Almost all of behavior involves motor function, from talking to gesturing to walking. But even a simple movement like reaching out to pick up a glass of water can be a complex motor task to study. Not only does your brain have to figure out which muscles to contract and in which order to steer your hand to the glass, it also has to estimate the force needed to pick up the glass. Other factors, like how much water is in the glass and what material the glass is made from, also influence the brains calculations. Not surprisingly, there are many anatomical regions which are involved in motor function.
The primary motor cortex, or M1, is one of the principal brain areas involved in motor function. M1 is located in the frontal lobe of the brain, along a bump called the precentral gyrus (figure 1a). The role of the primary motor cortex is to generate neural impulses that control the execution of movement. Signals from M1 cross the bodys midline to activate skeletal muscles on the opposite side of the body, meaning that the left hemisphere of the brain controls the right side of the body, and the right hemisphere controls the left side of the body. Every part of the body is represented in the primary motor cortex, and these representations are arranged somatotopically — the foot is next to the leg which is next to the trunk which is next to the arm and the hand. The amount of brain matter devoted to any particular body part represents the amount of control that the primary motor cortex has over that body part. For example, a lot of cortical space is required to control the complex movements of the hand and fingers, and these body parts have larger representations in M1 than the trunk or legs, whose muscle patterns are relatively simple. This disproportionate map of the body in the motor cortex is called the motor homunculus (figure 1b).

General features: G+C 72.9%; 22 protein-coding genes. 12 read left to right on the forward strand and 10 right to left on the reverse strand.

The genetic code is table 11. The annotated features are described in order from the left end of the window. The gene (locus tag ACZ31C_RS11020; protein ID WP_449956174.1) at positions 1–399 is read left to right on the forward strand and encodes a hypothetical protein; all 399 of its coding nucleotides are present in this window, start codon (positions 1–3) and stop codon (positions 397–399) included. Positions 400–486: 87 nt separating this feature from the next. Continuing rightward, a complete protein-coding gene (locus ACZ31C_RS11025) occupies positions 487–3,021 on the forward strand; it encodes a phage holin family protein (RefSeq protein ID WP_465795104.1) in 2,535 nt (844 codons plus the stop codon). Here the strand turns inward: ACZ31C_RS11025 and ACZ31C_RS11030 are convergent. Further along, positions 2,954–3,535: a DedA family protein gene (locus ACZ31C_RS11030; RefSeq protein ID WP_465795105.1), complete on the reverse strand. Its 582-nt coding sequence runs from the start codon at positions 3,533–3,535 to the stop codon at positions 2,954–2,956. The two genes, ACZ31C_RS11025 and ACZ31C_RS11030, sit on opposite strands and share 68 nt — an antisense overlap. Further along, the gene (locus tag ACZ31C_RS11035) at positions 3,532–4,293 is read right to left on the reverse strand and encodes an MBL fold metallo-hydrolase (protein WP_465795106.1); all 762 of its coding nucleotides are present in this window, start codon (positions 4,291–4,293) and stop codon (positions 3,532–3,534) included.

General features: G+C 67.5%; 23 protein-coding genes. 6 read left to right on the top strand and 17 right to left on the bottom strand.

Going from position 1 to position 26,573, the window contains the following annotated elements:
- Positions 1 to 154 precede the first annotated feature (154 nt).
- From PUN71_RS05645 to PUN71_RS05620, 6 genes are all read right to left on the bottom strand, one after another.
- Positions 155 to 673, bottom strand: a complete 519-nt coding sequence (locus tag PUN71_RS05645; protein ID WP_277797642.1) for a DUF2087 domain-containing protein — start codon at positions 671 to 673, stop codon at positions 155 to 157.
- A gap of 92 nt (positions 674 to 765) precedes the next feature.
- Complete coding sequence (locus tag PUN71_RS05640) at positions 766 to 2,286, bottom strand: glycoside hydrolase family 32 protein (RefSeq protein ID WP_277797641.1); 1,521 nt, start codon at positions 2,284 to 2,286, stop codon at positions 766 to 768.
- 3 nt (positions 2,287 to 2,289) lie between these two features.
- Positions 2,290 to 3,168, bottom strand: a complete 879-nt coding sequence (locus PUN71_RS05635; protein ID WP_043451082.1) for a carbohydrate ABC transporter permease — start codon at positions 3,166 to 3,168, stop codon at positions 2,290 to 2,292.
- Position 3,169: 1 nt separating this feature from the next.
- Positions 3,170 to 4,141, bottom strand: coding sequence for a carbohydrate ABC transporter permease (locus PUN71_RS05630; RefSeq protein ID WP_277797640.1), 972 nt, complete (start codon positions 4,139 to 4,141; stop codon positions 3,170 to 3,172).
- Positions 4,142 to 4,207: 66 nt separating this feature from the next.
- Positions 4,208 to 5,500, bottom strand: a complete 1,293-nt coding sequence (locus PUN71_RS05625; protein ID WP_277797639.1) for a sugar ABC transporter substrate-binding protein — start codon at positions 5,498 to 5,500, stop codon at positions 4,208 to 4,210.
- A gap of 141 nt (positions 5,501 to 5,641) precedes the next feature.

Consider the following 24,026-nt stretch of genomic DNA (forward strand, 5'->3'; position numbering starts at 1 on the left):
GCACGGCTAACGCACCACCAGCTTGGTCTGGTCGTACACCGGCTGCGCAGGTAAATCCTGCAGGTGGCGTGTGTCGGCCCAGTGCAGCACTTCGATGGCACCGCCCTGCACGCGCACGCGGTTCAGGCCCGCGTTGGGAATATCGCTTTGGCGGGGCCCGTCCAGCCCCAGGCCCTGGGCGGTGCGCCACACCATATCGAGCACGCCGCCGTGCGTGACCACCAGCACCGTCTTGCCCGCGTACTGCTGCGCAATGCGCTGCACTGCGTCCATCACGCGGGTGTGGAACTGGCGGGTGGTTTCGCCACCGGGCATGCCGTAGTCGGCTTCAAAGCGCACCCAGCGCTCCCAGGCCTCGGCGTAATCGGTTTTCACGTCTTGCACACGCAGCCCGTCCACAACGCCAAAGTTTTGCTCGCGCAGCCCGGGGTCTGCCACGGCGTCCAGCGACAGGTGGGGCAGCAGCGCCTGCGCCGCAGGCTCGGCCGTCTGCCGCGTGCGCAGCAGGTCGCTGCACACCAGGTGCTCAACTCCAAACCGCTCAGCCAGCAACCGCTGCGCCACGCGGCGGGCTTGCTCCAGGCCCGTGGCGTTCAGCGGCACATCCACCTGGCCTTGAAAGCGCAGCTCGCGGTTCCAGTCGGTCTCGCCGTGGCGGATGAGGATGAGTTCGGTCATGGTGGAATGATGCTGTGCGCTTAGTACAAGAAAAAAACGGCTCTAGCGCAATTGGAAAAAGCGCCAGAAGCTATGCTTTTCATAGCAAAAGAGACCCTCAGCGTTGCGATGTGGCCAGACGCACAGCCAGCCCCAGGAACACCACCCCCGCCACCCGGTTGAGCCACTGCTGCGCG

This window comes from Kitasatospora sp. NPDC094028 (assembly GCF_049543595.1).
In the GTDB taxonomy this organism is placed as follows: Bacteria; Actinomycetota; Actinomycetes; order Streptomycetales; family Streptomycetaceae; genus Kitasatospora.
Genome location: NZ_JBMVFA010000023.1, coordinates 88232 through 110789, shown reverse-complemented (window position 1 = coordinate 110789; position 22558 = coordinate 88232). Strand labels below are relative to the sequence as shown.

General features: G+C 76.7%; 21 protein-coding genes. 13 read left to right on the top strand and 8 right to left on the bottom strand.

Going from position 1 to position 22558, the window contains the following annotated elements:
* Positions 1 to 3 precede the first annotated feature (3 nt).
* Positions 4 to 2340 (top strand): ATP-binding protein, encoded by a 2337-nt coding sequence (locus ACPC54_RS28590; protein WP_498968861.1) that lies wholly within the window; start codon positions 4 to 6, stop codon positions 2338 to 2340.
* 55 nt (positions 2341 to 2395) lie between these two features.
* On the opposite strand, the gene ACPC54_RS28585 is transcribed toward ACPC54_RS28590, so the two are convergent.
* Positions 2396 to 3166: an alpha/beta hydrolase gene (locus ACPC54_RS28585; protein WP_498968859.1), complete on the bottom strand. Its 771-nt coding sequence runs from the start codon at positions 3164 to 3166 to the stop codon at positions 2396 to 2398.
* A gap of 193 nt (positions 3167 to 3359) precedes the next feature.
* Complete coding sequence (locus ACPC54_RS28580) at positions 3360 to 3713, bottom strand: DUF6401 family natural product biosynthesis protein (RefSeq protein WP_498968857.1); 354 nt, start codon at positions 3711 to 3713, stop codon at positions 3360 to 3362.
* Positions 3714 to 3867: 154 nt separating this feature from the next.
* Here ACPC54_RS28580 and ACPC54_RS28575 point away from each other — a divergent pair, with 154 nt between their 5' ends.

Other regions of the cortex involved in motor function are called the secondary motor cortices. These regions include the posterior parietal cortex, the premotor cortex, and the supplementary motor area (SMA). The posterior parietal cortex is involved in transforming visual information into motor commands. For example, the posterior parietal cortex would be involved in determining how to steer the arm to a glass of water based on where the glass is located in space. The posterior parietal areas send this information on to the premotor cortex and the supplementary motor area. The premotor cortex lies just in front of (anterior to) the primary motor cortex. It is involved in the sensory guidance of movement, and controls the more proximal muscles and trunk muscles of the body. In our example, the premotor cortex would help to orient the body before reaching for the glass of water. The supplementary motor area lies above, or medial to, the premotor area, also in front of the primary motor cortex. It is involved in the planning of complex movements and in coordinating two-handed movements. The supplementary motor area and the premotor regions both send information to the primary motor cortex as well as to brainstem motor regions.